2 Mell. Lords, view these letters, full of bad milFrance is revolted froin the linglifl quite, [chance. Except fome petty towns of no import. The Dauphin Charles is crowned King in Rheims, The bullard Orleans with him is join'd' ; Reignier, Duke of Anjou, dotlı take his part, The Duke of Alanfon flies to his lide.

FExit Fae. The Dauphin crowned king' all fly to him O whither thall we Hy from this reproach?

Gilou. We will not fly but to our enemies' throats. Bedford, if thou be flack, I'll fight it out

Bed. Glo'lter, why doubt thout of my forwardness? An army have I multer'd in my thoughts, Wherewith already France is over: l'un.

SCENE IV. Enter a third Messenger. 3 11.1 My gracious Lorde, to add to your lamente, Wherewitli you now bedew King llenry's hearte, I mult inform you of u diinul fight

To their miferice, which have had only a thort intermilion from 1bxury v ovleatn tu my coming mingit them, VOL. IV.

U u

Betwixt

Betwixt the stout Lord Talbot and the French.

Win. What! wherein Talbot overcame? Is't fo?

3 Mej. O, no; wherein Lord Talbot was o’erthrown. The circumstance I'll tell you more at large. The tenth of Auguit last, this dreadful Lord Retiring from the fiege of Orleans, Having

scarce full fix thousand in his troop,
By three and twenty thousand of the French
Was roud incompassed and set upon.
No leisure had he to inrank his men.
He wanted pikes to set before his archers“;
Instead whereof, sharp stakes, pluok'd out of hedges,
They pitched in the ground confusedly,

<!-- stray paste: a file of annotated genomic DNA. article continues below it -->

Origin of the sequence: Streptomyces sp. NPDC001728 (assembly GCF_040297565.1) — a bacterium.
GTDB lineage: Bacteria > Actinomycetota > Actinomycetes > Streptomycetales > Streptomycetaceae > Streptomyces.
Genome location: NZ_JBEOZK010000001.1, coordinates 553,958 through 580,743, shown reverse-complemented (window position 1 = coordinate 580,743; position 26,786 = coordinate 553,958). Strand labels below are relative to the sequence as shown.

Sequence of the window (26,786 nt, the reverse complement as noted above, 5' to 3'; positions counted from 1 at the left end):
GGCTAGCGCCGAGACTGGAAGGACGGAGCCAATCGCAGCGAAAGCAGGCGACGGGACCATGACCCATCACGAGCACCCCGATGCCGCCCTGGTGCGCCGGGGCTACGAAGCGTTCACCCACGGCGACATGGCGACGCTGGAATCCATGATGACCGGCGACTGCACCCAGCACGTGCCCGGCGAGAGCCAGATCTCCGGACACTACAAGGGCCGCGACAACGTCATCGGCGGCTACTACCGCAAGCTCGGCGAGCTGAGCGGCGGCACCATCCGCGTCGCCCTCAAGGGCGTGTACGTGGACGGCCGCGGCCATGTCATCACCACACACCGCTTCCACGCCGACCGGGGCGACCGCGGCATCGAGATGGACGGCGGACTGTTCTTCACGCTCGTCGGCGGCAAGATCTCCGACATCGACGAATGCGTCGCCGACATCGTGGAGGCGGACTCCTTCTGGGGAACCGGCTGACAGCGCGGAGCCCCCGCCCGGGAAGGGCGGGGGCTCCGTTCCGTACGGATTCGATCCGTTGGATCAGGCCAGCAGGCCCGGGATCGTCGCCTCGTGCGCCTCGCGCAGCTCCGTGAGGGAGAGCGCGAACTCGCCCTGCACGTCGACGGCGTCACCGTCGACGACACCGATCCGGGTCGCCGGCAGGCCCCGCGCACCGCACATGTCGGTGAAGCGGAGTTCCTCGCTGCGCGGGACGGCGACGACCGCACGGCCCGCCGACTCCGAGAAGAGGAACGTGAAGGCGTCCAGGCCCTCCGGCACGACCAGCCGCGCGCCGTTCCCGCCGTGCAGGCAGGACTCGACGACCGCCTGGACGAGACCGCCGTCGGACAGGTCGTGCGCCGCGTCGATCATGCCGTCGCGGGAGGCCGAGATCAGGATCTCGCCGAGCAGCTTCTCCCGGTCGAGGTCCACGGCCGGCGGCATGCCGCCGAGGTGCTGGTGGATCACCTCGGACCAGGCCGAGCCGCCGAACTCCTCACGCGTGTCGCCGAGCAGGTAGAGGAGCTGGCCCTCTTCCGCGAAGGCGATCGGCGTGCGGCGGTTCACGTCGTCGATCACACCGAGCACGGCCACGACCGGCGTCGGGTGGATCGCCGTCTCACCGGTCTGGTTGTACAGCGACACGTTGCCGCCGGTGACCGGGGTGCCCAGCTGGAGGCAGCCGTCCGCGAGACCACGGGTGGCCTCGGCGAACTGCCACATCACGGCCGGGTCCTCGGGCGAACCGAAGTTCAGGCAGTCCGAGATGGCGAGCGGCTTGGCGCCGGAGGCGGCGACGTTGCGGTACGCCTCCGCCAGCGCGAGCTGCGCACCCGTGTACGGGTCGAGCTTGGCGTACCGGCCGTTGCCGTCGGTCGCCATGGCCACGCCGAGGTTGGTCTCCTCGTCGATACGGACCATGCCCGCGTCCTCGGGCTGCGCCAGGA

To keep the horsemen off from breaking in.
More than three hours the fight continued ;
Where valiant Talbot above human thought
Enacted wonders with his sword and lance.
Hundreds he sent to hell, and none durst stand him:
Here, there, and every where, inrage'd he flew.
The French exclaim’d, “ The devil was in arms!”
All the whole army stood agaz'd on him.
His foldiers, spying his undaunted fpirit,
A Talbot! Talbot! cried out amain,
And rush'd into the bowels of the battle.
Here had the conquest fully been seal'd up,
If Sir John Falstaff had not play'd the coward;:
He being in the vaward, (place'd behind,
With purpose to relieve and follow them),
Cowardly fled, not having struck one stroke.
Hence grew the gen’ral wreck and mafsacre;
Inclosed were they with their enemies.
A base Walloon, to win the Dauphin's grace,
Thrust Talbot with a spear into the back;
Whom all France, with her chief assembled strength,
Durst not presume to look once in the face.

Bed. Is Talbot slain then? I will slay myself,
For living idly here in pomp and ease;
Whilft such a worthy leader, wanting aid,
Unto his daftard foe-men is betray'd.

3 Mel: O no! he lives, but is took prisoner, And Lord Scales with him, and Lord Hungerford; Most of the rest slaughter'd, or took likewile.

Bed.